PHysical Activity and Exercise Outcomes in Huntington's Disease (PACE-HD)
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|ClinicalTrials.gov Identifier: NCT03344601|
Recruitment Status : Recruiting
First Posted : November 17, 2017
Last Update Posted : June 25, 2018
|First Submitted Date ICMJE||October 17, 2017|
|First Posted Date ICMJE||November 17, 2017|
|Last Update Posted Date||June 25, 2018|
|Actual Study Start Date ICMJE||February 16, 2018|
|Estimated Primary Completion Date||October 16, 2019 (Final data collection date for primary outcome measure)|
|Current Primary Outcome Measures ICMJE
|Original Primary Outcome Measures ICMJE||Same as current|
|Change History||Complete list of historical versions of study NCT03344601 on ClinicalTrials.gov Archive Site|
|Current Secondary Outcome Measures ICMJE
|Original Secondary Outcome Measures ICMJE||Same as current|
|Current Other Pre-specified Outcome Measures||Not Provided|
|Original Other Pre-specified Outcome Measures||Not Provided|
|Brief Title ICMJE||PHysical Activity and Exercise Outcomes in Huntington's Disease|
|Official Title ICMJE||A Longitudinal Cohort Study With Nested Randomised Pragmatic Controlled Trial to Evaluate Physical Activity and Exercise Related Outcomes in People With Huntington's Disease|
Huntington's disease (HD) is a genetic, degenerative neurological disease that affects individuals in their third-fourth decade of life and individuals can live 15-20 years with manifest HD. The complex disease symptoms, including motor, cognitive and behavioural impairments, result in loss of functional independence and progressive escalation of healthcare costs. The personal, social and economic consequences of HD are devastating, especially as there are currently no disease modification therapies available.
Environmental factors, including exercise and physical activity, have the potential to minimize the functional impact of HD. Animal models of HD have provided the first evidence that exercise has the potential to delay or alter disease progression. A range of studies in clinical populations have shown that short-term exercise (< 3 months) is well tolerated and has the potential to improve quality of life, fitness and motor impairments in HD. Despite these promising studies, there are critical knowledge gaps that prevent the intelligent application of exercise as a therapeutic intervention in HD. Firstly, there have been no prospective evaluations of the potential role of physical activity and exercise in disease modification in HD. To date, only retrospective data has suggested that lifestyle factors, including sedentary behavior, could negatively affect disease progression in HD. Secondly, it is not known if sustained exercise (> 3 months) is feasible, and if it has the potential to improve cognitive outcomes, such as has been shown in other neurodegenerative diseases. Such longer-term studies are essential to elucidate the potential for exercise to have a disease-modifying effect; the mechanisms through which such improvement may occur have yet to be explored.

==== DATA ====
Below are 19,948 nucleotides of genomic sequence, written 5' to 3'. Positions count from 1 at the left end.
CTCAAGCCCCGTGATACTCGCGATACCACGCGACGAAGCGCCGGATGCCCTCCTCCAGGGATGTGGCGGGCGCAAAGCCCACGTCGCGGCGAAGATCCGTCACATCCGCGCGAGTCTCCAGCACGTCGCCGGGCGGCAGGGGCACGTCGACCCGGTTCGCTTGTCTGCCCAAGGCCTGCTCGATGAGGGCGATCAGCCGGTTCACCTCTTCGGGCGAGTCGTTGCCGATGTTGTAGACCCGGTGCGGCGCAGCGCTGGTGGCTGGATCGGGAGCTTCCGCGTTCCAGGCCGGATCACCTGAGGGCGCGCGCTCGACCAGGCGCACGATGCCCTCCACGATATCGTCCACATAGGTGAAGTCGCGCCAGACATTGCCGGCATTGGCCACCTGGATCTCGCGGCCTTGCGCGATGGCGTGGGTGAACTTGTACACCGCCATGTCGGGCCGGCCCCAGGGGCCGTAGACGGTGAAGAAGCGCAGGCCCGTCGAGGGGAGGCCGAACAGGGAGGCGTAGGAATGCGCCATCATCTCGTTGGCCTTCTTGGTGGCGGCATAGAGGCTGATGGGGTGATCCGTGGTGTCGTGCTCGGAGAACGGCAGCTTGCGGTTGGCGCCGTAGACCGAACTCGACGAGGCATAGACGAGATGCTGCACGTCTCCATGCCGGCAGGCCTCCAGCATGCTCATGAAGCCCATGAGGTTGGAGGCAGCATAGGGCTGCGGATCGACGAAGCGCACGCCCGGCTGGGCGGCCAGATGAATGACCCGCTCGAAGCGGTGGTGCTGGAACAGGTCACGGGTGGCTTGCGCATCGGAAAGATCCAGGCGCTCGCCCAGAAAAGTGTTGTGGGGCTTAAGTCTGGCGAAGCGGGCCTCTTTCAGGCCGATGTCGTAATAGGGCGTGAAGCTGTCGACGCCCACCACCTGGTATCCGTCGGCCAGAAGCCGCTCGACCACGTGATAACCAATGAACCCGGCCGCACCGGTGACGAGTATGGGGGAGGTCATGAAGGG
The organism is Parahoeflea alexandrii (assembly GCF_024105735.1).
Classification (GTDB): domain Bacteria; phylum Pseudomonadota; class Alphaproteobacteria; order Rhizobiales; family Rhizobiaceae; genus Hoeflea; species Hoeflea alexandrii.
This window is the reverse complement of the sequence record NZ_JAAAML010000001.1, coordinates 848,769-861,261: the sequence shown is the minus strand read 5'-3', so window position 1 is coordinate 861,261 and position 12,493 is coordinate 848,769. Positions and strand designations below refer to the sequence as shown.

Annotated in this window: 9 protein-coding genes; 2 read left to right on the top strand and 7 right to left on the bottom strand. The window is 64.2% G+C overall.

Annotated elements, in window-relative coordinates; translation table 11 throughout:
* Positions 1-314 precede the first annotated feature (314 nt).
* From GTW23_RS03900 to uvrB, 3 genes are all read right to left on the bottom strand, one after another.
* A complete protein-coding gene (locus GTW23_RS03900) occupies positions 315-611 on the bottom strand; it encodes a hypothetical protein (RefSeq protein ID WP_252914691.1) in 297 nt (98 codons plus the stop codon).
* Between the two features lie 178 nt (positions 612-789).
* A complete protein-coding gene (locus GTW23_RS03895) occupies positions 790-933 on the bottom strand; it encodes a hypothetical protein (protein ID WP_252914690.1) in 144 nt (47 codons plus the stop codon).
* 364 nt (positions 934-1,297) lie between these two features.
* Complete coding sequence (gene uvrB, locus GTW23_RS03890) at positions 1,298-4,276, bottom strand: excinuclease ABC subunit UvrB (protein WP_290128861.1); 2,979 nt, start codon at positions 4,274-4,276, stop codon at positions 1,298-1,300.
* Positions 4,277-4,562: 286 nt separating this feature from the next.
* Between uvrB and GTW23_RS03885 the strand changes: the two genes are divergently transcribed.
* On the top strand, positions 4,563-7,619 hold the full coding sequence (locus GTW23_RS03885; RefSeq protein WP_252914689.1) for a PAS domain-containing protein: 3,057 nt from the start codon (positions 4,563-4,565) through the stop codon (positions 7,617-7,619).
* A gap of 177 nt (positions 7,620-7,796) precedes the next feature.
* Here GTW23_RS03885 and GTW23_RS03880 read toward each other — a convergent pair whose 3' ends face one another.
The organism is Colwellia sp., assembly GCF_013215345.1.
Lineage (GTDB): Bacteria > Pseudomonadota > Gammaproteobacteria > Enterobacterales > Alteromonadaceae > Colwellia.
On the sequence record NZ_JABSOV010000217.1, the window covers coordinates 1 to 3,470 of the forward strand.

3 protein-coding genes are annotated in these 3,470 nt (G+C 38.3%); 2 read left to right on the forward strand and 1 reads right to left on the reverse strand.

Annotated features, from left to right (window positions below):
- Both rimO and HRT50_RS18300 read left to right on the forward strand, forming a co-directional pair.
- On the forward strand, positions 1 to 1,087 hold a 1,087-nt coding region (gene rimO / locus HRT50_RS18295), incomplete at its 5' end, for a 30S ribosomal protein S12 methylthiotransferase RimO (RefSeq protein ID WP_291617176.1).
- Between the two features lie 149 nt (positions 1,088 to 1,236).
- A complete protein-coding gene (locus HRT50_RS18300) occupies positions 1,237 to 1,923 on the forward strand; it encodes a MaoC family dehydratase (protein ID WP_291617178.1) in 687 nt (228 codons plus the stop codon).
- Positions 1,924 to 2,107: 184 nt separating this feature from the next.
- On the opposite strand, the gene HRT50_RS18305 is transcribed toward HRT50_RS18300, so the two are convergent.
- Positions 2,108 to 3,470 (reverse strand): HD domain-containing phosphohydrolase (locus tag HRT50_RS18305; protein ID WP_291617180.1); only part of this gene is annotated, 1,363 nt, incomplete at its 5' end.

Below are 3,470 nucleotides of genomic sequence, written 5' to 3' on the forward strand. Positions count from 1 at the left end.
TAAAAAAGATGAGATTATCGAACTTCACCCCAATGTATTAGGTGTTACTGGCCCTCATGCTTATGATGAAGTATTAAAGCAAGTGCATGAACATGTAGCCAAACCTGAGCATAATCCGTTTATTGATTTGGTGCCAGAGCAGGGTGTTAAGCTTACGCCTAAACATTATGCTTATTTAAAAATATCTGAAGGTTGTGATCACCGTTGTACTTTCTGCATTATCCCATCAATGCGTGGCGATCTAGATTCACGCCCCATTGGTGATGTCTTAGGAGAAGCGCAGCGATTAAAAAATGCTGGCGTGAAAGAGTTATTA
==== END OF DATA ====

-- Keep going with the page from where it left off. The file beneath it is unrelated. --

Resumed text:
In this trial, the investigators will employ a systematic approach for routinely collecting prospective physical activity and fitness data and monitoring physical activity behaviour in 120 individuals with HD. The investigators will use a database to track physical activity and exercise behaviour alongside standardized disease-specific outcome measures during two annual visits. Assessment will incorporate VO2max, a surrogate measure of fitness and a direct measure of oxygen uptake related to central nervous system (CNS) function and structure, and the use of wearable technologies (Gene-activ activity monitors) that capture and quantify dose (frequency, duration, intensity) of physical activity in a large HD cohort. The investigators will further conduct a within-cohort randomized control trial (RCT) of a 12-month exercise intervention in HD, comparing a supported structured aerobic exercise training program to activity as usual. This intervention will also incorporate a physical activity coaching program developed and evaluated by our group with a view to encouraging longer term exercise uptake.
Huntington's disease (HD) is a neurodegenerative disease causing dysfunction and death of medium spiny striatal projection neurons and thus disruption of corticostriatal pathways with resultant impairment of cognition, motor function, and behaviour. These impairments result in decreasing independence in activities of daily living and quality of life even from relatively early in the disease. The potential to develop interventions to facilitate independent living and strategies to manage symptoms is crucial to managing both the personal and economic effects of this devastating disease. Although to date there are no successful pharmacological interventions that are able to slow disease progression, there is now clear emerging evidence of disease specific motor function and general health benefits of shorter exercise in HD. Although it has been possible to successfully deliver exercise and behaviour change interventions in HD over the shorter term, there is now a need to conduct studies that actively facilitate exercise adherence over a longer term (e.g. one year) to realistically begin to assess the impact of physical activity and structured exercise on disease progression.
Therapeutic exercise interventions present an exciting, transformative area of research in neurodegenerative diseases. Addressing motor impairments in neurodegeneration may provide a long-term beneficial effect in delaying disease progression and maximizing functional abilities over a longer period. Loss of independent mobility and care dependency have been shown to be important predictors of nursing home admissions. The potential to develop interventions that facilitate independent living and strategies to manage symptoms is crucial to managing both the personal and economic effects of this devastating disease. Although to date there are no successful pharmacological or other interventions that are able to slow disease progression, there is some suggestion that lifestyle factors, such as activity level and education alongside specific motor training may help to drive compensatory neural networks, that may in turn compensate for the failing brain, and change the course of the disease. Studies to date in HD have relied on retrospective data, and robust evaluation of lifestyle factors contributing to disease progression is needed. If shown to be effective, exercise programs have the potential to be used in combination with disease-modifying drugs, cell replacement therapy or genetic manipulations, when available, to maximize the functional benefits of these interventions by facilitating adaptive neuroplasticity.